## Friday, February 12, 2016

### d-wave out there clocking gwap and stacking bandos...,

wikipedia |   Adiabatic quantum computation (AQC) relies on the adiabatic theorem to do calculations and is closely related to, and may be regarded as a subclass of, quantum annealing. First, a (potentially complicated) Hamiltonian is found whose ground state describes the solution to the problem of interest. Next, a system with a simple Hamiltonian is prepared and initialized to the ground state. Finally, the simple Hamiltonian is adiabatically evolved to the desired complicated Hamiltonian. By the adiabatic theorem, the system remains in the ground state, so at the end the state of the system describes the solution to the problem. Adiabatic Quantum Computing has been shown to be polynomially equivalent to conventional quantum computing in the circuit model. The time complexity for an adiabatic algorithm is the time taken to complete the adiabatic evolution which is dependent on the gap in the energy eigenvalues (spectral gap) of the Hamiltonian. Specifically, if the system is to be kept in the ground state, the energy gap between the ground state and the first excited state of $H(t)$ provides an upper bound on the rate at which the Hamiltonian can be evolved at time $t$. When the spectral gap is small, the Hamiltonian has to be evolved slowly. The runtime for the entire algorithm can be bounded by $T = O\left(\frac{1}{g_{min}^2}\right)$ Where $g_{min}$ is the minimum spectral gap for $H(t)$.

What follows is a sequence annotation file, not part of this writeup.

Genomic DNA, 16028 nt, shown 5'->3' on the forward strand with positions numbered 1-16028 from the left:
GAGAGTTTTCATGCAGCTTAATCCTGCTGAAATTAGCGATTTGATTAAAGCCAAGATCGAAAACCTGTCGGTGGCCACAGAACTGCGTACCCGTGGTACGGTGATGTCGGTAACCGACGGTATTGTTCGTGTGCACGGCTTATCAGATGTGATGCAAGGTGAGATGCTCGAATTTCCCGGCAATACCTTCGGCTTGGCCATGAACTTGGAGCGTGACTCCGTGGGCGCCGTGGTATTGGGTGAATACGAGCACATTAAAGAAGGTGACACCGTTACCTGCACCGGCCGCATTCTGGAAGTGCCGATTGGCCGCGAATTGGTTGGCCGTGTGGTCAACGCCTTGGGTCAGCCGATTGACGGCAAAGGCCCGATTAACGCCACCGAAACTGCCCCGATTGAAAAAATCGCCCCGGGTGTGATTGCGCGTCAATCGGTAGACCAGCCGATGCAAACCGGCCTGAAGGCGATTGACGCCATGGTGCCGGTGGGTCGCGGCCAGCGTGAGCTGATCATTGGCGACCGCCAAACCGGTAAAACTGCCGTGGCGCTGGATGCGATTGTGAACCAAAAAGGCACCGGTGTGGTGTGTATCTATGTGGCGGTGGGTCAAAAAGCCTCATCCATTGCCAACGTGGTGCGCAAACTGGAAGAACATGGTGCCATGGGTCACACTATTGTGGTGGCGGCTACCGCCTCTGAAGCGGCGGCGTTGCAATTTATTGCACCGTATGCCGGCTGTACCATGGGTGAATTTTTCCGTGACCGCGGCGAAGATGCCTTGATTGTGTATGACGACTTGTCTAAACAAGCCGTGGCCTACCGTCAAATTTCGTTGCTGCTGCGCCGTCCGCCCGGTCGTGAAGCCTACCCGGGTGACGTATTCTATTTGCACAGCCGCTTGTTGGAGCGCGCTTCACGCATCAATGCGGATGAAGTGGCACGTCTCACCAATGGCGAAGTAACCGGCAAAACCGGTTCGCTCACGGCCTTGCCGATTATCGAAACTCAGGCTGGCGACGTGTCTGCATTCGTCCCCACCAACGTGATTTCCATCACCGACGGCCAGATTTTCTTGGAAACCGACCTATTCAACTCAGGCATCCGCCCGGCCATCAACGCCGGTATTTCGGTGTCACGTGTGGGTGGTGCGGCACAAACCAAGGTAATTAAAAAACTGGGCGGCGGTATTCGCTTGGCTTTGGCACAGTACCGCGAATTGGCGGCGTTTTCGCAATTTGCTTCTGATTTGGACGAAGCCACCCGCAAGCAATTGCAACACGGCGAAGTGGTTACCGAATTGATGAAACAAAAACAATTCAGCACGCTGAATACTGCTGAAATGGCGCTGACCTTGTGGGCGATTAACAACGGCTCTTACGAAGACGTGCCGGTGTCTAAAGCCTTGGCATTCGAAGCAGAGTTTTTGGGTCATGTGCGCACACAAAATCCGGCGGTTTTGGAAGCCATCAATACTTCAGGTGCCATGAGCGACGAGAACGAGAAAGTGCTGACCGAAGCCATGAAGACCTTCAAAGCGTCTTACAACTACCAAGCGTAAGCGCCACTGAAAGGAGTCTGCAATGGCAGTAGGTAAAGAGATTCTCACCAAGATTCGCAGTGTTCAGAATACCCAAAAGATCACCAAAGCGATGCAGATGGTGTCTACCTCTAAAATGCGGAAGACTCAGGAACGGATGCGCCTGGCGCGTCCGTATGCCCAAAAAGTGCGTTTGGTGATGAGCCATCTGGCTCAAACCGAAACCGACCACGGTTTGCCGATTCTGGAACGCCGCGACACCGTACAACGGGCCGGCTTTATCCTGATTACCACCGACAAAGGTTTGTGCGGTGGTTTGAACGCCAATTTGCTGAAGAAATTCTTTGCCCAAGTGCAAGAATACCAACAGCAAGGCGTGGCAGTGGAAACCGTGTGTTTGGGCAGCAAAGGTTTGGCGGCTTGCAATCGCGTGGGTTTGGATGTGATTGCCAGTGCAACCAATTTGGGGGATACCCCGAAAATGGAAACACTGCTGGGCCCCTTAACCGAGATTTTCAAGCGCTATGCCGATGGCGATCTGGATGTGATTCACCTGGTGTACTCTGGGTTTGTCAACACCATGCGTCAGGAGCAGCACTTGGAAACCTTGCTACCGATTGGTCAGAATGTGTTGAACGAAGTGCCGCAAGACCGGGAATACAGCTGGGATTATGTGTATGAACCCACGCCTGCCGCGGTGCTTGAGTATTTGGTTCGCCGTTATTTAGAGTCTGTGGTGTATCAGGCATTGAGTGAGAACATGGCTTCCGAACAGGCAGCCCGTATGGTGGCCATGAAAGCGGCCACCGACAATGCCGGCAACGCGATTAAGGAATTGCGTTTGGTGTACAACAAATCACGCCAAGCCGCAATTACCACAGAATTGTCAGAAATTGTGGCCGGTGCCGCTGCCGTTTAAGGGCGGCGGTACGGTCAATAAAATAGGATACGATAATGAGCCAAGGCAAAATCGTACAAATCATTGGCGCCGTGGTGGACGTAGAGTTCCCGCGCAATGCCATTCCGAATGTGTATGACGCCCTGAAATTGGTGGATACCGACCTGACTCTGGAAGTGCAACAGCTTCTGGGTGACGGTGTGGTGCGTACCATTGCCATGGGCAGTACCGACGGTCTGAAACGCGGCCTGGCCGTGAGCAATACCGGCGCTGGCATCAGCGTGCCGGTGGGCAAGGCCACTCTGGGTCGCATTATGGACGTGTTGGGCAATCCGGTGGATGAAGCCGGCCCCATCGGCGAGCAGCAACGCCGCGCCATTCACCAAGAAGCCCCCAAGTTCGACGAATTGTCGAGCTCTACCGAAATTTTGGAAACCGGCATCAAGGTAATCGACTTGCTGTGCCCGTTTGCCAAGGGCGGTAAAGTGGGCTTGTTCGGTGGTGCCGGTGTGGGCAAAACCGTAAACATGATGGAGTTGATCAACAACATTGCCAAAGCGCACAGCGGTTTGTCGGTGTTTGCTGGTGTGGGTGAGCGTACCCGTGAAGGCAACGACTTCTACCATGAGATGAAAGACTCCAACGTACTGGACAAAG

AQC is a possible method to get around the problem of energy relaxation. Since the quantum system is in the ground state, interference with the outside world cannot make it move to a lower state. If the energy of the outside world (that is, the "temperature of the bath") is kept lower than the energy gap between the ground state and the next higher energy state, the system has a proportionally lower probability of going to a higher energy state. Thus the system can stay in a single system eigenstate as long as needed.
The D-Wave One is a device made by a Canadian company D-Wave Systems which describes it as doing quantum annealing. In 2011, Lockheed-Martin purchased one for about US\$10 million; in May 2013,Google purchased a D-Wave Two with 512 qubits. As of now, the question of whether the D-Wave processors offer a speedup over a classical processor is still unanswered. Tests performed by researchers atUSC, ETH Zurich, and Google show that as of now, there is no evidence of a quantum advantage.